Slow coding, slow doing, slow listening, slow performance
- Hester Reeve, Sheffield Hallam University
- Tom Hall, Anglia Ruskin University
Explorations of slowness over the last generation have ranged from the ‘slow food’ movement, ‘slow scholarship’ and ‘slow technology’ in design practice (Hallnäs and Redström 2001), to recent academic work on aesthetic slowness (Koepnick 2014) and in popular culture, the emergence of ‘slow television’ (BBC Four Goes Slow, [http://www.bbc.co.uk/programmes/p02q34z8]). Whilst speed has been an ubiquitous trope surrounding cultures of the technological, in this workshop we focus on the implications of different notions and approaches to slowness in relation to the body (hearing, seeing, performing), sound and composition (composition of code, music, writing or a mixture of all three).
This workshop is open to coders/performers and writers/theorists alike. Our objective is to allow participants to experience and understand the aesthetic value of altering the timescale of live coding and live performance, and to consider the wider social and theoretical meanings of doing so. We consider this workshop to be an experimental laboratory rather than a masterclass.
What to expect: firstly, through simple workshop situations, we will facilitate participants to experience the ‘texture of the present’ via a series of slow activities aimed at the senses. Secondly, through participants’ own work, we will provide a framework for participants to consider and experiment with how insights gained from the above might open up potentials for their own practice of composition (and therefore for the experience of their audience or readership). There will be an opportunity for an open group discussion of issues and discoveries that have arisen at the end of the session.
Some of the questions that have informed the content of our workshops are:
- How does timescale adjust the meaning and experience of a work? Can we meaningfully distinguish between aesthetic and purely temporal slowness?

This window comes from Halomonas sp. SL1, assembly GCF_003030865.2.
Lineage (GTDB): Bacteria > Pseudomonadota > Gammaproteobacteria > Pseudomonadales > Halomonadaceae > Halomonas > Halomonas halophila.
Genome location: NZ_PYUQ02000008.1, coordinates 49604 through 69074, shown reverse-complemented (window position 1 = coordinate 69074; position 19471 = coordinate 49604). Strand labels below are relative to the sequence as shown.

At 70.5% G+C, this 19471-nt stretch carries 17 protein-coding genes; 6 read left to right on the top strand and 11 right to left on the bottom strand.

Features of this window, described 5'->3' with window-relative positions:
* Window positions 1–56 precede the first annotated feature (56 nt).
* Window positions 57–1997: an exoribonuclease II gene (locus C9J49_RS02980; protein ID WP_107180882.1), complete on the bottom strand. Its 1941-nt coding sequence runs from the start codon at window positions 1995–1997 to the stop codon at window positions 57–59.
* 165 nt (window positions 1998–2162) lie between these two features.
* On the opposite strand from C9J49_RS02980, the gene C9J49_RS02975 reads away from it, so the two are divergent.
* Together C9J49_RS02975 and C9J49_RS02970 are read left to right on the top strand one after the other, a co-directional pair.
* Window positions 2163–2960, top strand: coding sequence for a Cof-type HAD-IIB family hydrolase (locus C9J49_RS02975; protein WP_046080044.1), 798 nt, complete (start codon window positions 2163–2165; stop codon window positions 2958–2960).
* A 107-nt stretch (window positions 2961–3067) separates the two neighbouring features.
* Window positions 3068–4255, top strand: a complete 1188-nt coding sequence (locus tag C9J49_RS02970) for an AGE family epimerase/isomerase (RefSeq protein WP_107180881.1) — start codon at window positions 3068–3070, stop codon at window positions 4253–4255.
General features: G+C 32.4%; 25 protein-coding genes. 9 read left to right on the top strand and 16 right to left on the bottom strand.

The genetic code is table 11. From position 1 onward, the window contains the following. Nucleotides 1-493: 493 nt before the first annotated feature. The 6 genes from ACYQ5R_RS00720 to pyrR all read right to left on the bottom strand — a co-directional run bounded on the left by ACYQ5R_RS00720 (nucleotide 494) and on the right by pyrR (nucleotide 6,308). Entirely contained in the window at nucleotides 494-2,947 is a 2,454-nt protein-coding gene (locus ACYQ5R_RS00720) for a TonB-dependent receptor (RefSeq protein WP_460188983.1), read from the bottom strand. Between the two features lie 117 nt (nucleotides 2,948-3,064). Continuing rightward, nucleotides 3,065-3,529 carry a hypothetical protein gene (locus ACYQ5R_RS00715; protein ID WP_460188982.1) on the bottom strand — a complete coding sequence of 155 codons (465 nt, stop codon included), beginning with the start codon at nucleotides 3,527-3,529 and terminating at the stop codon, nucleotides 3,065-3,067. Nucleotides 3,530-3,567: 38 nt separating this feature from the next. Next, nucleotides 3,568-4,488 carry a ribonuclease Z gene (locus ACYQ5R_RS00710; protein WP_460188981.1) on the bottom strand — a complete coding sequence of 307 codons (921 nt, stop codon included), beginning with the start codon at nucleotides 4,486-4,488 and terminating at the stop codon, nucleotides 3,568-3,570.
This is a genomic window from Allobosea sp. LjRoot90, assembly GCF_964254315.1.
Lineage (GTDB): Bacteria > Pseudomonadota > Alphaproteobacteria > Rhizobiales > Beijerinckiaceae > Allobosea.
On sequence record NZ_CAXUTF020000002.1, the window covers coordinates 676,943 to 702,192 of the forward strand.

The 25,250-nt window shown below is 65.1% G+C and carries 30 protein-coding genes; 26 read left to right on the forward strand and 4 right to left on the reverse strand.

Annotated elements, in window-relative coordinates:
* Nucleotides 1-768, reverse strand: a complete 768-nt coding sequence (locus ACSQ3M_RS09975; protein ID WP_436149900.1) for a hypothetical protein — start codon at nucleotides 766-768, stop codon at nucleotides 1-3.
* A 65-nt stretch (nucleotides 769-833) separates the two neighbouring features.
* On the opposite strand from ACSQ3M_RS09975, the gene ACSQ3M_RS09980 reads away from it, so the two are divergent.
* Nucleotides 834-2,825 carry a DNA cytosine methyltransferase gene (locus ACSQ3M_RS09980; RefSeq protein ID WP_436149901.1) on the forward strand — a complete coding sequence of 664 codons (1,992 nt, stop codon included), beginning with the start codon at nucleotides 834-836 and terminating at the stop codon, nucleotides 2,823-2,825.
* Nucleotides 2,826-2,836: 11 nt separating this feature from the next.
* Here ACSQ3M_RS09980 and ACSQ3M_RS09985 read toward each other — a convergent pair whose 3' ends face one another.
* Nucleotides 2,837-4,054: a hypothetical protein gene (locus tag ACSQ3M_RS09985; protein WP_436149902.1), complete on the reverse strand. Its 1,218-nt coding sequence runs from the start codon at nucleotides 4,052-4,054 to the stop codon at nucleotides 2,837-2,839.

- How can slowness be used as a non-oppositional force of the contemporary?
- ‘To slow code, is to know code’? (Hall 2007)
- What might a mindful experience of the electronic feel like?
- To what extent does subjectivity–authorship control code and under what circumstances does it collaborate with code to let in creative ‘unknowns’?
We ask participants to bring a current piece of work in process with them to the workshop (and a laptop if a coder, an instrument if a musician and writing means if a writer).
Hester Reeve has been working with time based live art performance for over 20 years. Many of her solo works are over 4 hours long, sometimes spread over a period of days. In 2012 Reeve devised the AHRC-funded “Live Notation – Extending Matters of Performance” with live coder Alex McLean ([http://blog.livenotation.org]). [http://www.shu.ac.uk/research/c3ri/people/hester-reeve]
Composer, performer and musicologist Tom Hall coined the music-related meaning of the term ‘slow code’ in a 2007 manifesto (Hall, 2007) and has a decade’s worth of experience teaching and performing using SuperCollider. Recent compositional work uses traditional instruments with electronics whilst embracing notions of aesthetic slowness. [http://www.ludions.com]
- Hall, Tom. 2007. Towards a Slow Code Manifesto. Available online, http://ludions.com/texts/2007a/
- Hallnäs, Lars and Redström, Johan, 2001. Slow Technology: Designing for Reflection. Personal and Ubiquitous Computing, 5 (3). pp. 201-212.
- Koepnick, Lutz. 2014. On Slowness. New York: Columbia University Press.